Yes, there were white Southerners who wanted to free the slaves. But, something that comes to my mind when I’m considering this is, well, with all of the talk about “Black Confederates”, and fair and equal treatment by the Confederacy… do tell… of those who wore gray, or were the big dogs in the Confederate government, who left documentation, from the time of the war, expressing an interest in freeing the slaves?
O.k., while that question is considered, today, I give you… Governor Francis Thomas, of Maryland.
Now, I’m by no means a “Thomas specialist”, but, I do know, when it came to slavery, he was noted for having called the institution “altogether unworthy of enlightened statesmen, and should be by all patriots repudiated”. Of course, look for that quote on the Web, and I think you’ll be hard-pressed to find the words that came before or after, so… if you are in the know, please feel to enlighten and provide us with context.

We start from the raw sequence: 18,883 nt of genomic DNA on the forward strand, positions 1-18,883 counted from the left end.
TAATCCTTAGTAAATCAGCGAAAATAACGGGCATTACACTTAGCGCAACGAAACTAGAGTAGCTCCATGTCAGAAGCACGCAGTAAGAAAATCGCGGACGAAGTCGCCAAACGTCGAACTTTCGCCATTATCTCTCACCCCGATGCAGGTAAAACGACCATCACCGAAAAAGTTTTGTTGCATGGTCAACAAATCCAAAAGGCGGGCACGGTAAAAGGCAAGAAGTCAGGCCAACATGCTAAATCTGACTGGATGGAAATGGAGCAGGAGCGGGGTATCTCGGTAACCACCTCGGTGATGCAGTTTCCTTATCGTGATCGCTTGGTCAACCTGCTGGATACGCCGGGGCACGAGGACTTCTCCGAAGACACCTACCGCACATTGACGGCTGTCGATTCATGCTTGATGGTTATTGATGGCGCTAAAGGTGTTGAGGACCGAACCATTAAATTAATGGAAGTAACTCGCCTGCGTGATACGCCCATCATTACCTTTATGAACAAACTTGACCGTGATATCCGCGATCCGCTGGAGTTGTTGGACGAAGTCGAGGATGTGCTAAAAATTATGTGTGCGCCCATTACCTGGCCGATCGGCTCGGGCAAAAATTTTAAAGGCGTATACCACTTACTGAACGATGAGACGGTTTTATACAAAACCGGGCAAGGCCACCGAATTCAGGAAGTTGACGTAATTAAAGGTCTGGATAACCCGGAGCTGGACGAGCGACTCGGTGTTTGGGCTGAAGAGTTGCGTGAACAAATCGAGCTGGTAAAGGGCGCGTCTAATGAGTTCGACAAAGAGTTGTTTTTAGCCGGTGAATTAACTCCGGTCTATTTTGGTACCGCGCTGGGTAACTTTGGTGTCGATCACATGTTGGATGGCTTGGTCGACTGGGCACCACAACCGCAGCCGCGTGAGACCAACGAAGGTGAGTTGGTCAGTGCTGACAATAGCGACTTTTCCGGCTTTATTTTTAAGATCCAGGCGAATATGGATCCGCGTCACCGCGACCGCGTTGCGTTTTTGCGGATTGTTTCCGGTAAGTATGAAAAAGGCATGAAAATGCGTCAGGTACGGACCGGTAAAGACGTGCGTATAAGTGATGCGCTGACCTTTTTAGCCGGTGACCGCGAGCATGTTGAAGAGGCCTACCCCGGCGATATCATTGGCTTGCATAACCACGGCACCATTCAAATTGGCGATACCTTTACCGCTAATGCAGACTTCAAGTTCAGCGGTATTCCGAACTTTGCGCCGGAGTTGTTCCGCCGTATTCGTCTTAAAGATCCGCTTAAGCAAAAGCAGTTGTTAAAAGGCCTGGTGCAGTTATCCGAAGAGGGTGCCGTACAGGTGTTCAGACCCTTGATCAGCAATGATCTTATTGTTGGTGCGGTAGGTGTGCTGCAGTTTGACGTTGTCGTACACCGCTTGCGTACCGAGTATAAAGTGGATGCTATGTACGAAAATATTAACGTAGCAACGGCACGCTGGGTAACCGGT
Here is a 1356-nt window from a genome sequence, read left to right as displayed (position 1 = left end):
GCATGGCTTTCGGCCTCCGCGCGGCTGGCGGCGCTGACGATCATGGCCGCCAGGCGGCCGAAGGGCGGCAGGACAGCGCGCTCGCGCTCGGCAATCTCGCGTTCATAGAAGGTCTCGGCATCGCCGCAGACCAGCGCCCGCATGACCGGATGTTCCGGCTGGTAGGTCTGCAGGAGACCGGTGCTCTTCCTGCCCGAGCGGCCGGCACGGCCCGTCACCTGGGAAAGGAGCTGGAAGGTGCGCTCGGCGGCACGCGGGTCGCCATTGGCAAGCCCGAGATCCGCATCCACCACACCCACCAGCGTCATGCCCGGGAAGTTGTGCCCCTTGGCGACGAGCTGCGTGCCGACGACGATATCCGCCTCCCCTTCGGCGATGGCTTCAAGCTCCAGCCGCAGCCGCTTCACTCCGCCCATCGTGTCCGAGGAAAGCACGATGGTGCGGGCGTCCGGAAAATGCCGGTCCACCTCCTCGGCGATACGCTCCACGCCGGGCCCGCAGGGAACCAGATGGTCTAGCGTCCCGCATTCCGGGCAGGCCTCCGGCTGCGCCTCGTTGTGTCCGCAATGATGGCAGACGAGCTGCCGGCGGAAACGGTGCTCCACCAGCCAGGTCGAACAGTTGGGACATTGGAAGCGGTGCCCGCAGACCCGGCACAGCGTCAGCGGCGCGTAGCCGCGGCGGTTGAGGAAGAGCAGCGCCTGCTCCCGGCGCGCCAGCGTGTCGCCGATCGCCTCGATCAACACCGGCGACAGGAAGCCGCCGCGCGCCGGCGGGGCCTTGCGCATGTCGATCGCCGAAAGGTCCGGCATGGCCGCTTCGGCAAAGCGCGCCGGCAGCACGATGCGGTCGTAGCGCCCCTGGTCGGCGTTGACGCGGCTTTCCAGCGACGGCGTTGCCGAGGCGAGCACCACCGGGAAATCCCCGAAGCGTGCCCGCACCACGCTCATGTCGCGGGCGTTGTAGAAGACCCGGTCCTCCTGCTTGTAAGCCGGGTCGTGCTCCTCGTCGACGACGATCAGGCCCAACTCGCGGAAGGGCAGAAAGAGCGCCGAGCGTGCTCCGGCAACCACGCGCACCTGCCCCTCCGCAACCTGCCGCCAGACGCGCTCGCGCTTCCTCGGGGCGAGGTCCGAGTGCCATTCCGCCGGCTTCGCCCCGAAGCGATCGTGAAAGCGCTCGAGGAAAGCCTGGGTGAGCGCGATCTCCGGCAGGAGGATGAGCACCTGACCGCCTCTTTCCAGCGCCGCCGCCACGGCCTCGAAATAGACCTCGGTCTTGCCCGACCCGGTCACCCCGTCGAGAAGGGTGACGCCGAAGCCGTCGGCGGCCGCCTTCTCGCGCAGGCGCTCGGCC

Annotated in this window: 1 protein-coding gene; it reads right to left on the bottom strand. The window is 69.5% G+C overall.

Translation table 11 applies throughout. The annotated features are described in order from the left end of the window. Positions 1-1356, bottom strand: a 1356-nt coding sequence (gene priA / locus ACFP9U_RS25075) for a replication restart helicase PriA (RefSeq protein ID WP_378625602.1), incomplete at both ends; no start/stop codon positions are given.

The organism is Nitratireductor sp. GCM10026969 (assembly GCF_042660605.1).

It just so happened that, two weekends ago, I was making my way through central Maryland, and made a point of stopping to see Thomas’ grave.
Sure, I imagine some folks are, at about this time, saying, “so?”
Well, let’s take a look at the other side of the headstone, and add a little something more…
If you can’t quite make that out, I’ll assist, but… first, of course, keep in mind… the Emancipation Proclamation had no impact on Maryland, correct? Yet, Maryland took measures on its own, to free its slaves by the fall of 1864… yes… 1864. Thomas was instrumental in this effort. In fact, he felt so strongly, he was quite proud to note his part in it, in words etched for posterity, on his headstone.
The author of the measure which gave to Maryland the Constitution of 1864 and thereby gave freedom to 90,000 human beings.
So, not only did he want to see an end to slavery, he had a hand in making it possible.